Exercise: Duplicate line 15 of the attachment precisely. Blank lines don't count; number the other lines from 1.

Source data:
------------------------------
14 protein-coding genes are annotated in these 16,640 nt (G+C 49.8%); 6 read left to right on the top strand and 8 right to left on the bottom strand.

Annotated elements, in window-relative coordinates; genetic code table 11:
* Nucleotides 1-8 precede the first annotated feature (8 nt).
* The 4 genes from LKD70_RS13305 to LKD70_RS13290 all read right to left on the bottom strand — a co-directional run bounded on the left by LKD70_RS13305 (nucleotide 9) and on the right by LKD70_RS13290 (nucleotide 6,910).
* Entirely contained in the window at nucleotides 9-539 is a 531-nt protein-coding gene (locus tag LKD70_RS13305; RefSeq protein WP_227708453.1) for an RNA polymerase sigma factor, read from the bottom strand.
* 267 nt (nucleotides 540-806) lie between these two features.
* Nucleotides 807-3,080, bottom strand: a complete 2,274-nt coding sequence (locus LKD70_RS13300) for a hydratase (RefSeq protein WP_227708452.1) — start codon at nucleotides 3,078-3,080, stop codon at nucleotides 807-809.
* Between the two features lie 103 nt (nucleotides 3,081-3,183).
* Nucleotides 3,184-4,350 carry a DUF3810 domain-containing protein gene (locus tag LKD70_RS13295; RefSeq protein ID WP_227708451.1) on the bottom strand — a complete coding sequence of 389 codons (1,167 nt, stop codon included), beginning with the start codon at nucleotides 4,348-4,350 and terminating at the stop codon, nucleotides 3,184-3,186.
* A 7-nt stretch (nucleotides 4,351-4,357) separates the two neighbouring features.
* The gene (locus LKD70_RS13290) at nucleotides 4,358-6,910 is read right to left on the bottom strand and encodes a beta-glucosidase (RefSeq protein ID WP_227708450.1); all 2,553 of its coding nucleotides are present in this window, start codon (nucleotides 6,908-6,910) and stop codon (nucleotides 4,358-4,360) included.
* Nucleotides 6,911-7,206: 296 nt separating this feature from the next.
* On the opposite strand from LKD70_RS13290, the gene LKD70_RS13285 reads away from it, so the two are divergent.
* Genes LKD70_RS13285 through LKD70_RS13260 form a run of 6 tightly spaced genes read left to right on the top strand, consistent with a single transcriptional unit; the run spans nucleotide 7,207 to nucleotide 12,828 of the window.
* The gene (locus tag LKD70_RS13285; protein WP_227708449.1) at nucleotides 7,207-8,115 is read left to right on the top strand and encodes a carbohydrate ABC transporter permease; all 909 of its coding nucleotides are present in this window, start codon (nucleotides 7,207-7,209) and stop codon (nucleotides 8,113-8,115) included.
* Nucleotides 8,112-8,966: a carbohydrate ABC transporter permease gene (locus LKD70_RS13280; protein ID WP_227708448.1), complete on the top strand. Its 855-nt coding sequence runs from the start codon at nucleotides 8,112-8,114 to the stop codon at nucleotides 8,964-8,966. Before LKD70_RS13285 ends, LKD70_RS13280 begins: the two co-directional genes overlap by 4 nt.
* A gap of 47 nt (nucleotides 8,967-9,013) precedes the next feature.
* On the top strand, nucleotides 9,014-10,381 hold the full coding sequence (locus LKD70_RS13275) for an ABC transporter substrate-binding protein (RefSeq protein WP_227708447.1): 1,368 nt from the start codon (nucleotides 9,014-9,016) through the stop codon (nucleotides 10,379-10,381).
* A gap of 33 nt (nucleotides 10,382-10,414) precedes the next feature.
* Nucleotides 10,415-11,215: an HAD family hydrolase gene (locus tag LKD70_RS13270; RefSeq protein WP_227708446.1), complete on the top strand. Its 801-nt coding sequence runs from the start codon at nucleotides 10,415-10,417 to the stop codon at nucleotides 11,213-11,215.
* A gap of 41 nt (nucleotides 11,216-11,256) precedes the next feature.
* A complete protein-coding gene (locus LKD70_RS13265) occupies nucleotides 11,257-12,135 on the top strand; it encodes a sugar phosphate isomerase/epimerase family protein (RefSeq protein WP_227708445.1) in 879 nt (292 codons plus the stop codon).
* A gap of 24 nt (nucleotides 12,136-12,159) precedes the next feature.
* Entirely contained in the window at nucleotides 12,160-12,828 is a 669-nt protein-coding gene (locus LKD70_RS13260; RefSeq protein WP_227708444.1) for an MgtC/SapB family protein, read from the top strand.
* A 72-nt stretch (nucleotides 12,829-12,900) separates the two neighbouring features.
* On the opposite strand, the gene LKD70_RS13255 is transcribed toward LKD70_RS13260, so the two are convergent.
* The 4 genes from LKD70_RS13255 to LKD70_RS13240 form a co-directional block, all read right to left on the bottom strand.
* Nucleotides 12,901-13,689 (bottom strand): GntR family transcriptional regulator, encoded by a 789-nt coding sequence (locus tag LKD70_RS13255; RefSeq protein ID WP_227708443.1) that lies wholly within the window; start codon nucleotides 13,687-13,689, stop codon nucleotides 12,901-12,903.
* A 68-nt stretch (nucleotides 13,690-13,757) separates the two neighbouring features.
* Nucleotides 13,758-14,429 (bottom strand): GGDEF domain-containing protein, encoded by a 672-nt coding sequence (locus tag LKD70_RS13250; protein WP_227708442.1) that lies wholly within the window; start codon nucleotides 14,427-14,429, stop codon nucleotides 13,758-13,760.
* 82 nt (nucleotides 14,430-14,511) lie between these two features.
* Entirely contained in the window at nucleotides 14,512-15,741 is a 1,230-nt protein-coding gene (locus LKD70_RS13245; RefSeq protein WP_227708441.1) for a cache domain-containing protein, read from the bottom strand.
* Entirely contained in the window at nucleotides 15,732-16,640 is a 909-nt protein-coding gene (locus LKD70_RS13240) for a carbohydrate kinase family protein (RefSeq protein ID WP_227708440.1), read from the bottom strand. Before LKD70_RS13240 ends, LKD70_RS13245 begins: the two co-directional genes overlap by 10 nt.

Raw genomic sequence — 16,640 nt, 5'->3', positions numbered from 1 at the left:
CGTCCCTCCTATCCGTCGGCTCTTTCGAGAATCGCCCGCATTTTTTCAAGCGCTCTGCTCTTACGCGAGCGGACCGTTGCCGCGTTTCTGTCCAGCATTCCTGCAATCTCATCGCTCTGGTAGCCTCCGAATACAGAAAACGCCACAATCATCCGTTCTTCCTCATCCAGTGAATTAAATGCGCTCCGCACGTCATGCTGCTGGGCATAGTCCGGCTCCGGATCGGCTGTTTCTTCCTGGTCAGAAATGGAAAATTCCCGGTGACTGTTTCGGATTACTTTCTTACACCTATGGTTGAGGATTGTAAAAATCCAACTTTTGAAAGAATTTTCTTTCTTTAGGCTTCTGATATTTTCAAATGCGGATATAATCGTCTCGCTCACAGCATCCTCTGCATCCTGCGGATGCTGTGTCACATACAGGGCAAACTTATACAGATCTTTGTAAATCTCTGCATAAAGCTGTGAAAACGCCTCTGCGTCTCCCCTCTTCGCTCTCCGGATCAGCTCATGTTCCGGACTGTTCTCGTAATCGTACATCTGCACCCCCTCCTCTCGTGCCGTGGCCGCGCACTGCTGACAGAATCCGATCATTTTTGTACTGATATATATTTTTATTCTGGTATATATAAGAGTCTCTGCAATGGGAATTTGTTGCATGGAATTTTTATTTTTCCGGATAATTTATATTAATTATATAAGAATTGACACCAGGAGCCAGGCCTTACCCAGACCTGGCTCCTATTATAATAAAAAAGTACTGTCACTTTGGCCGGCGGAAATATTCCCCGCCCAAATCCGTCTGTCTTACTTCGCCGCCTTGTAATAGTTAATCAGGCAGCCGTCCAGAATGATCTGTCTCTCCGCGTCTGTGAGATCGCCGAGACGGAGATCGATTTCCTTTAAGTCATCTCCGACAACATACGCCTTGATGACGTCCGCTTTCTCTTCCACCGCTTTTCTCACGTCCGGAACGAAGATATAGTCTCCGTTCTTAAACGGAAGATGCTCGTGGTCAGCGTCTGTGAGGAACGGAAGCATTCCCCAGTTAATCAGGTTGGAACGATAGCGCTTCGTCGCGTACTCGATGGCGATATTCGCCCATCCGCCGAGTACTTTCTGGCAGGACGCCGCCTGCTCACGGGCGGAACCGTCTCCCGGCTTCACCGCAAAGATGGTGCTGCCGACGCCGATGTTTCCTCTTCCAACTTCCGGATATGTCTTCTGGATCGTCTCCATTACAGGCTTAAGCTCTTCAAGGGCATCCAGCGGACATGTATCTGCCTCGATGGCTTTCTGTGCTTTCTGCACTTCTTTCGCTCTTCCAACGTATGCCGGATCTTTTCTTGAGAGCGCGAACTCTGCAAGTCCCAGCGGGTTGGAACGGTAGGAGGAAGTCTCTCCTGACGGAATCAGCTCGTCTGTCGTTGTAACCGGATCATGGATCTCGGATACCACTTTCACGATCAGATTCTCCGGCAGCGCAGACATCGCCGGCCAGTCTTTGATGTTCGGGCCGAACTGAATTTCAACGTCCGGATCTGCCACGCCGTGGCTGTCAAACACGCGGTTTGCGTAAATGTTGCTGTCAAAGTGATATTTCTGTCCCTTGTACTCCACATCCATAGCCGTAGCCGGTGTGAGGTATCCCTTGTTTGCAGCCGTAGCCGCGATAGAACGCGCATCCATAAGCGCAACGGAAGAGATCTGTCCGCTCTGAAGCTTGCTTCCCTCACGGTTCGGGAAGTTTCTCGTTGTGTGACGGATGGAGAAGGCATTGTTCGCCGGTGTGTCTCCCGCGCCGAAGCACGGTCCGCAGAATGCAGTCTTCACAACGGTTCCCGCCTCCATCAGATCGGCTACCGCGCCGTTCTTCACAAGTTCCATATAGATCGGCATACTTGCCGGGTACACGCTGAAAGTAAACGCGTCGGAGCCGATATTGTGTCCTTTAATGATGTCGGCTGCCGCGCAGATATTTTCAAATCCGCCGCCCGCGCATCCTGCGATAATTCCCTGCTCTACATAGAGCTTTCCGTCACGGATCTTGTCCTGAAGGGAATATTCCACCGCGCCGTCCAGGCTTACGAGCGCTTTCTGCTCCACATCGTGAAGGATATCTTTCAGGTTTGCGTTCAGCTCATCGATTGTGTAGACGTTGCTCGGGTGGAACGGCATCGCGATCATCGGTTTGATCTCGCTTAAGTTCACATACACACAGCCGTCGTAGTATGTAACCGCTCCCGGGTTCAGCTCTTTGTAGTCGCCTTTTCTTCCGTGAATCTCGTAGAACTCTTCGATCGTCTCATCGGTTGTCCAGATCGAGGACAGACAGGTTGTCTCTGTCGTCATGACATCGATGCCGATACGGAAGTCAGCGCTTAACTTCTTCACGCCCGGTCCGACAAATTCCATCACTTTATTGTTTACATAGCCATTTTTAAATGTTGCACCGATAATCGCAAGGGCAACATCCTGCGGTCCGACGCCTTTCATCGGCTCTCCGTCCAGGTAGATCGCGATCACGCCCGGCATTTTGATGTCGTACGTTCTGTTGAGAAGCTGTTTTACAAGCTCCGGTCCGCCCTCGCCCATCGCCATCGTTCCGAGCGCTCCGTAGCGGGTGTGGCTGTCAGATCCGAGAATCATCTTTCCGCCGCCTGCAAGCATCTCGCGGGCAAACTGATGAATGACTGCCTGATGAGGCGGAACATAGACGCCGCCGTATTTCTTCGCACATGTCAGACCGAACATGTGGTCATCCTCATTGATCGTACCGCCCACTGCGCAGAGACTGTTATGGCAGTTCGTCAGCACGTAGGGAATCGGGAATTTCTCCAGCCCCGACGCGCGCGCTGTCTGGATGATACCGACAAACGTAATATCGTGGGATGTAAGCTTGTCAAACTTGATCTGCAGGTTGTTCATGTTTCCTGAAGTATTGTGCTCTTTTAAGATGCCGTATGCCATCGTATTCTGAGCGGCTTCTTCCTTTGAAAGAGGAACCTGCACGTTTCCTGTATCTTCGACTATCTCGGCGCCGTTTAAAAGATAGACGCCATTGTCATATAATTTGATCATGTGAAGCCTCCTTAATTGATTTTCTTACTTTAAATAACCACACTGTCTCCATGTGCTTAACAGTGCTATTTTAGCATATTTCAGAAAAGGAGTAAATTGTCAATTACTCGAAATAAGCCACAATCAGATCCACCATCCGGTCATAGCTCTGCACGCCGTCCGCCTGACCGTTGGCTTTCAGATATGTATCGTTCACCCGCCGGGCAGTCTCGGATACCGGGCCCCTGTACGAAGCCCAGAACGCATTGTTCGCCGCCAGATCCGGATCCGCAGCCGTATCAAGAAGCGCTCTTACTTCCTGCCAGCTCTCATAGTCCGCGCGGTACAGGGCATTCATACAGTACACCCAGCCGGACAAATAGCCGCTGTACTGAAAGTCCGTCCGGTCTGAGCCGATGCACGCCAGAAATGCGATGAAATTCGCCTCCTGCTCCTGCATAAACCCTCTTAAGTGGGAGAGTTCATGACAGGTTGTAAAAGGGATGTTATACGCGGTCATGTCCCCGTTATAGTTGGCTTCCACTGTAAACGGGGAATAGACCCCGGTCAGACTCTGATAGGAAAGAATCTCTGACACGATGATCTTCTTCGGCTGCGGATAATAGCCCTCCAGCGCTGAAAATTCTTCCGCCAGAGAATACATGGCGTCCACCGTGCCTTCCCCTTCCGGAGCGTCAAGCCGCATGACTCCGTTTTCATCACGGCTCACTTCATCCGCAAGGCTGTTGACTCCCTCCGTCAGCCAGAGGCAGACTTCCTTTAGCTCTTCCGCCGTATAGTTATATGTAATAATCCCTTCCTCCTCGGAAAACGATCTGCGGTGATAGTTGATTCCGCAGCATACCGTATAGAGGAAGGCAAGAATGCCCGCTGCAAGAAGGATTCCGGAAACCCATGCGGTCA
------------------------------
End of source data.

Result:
* The gene (locus tag LKD70_RS13285; protein WP_227708449.1) at nucleotides 7,207-8,115 is read left to right on the top strand and encodes a carbohydrate ABC transporter permease; all 909 of its coding nucleotides are present in this window, start codon (nucleotides 7,207-7,209) and stop codon (nucleotides 8,113-8,115) included.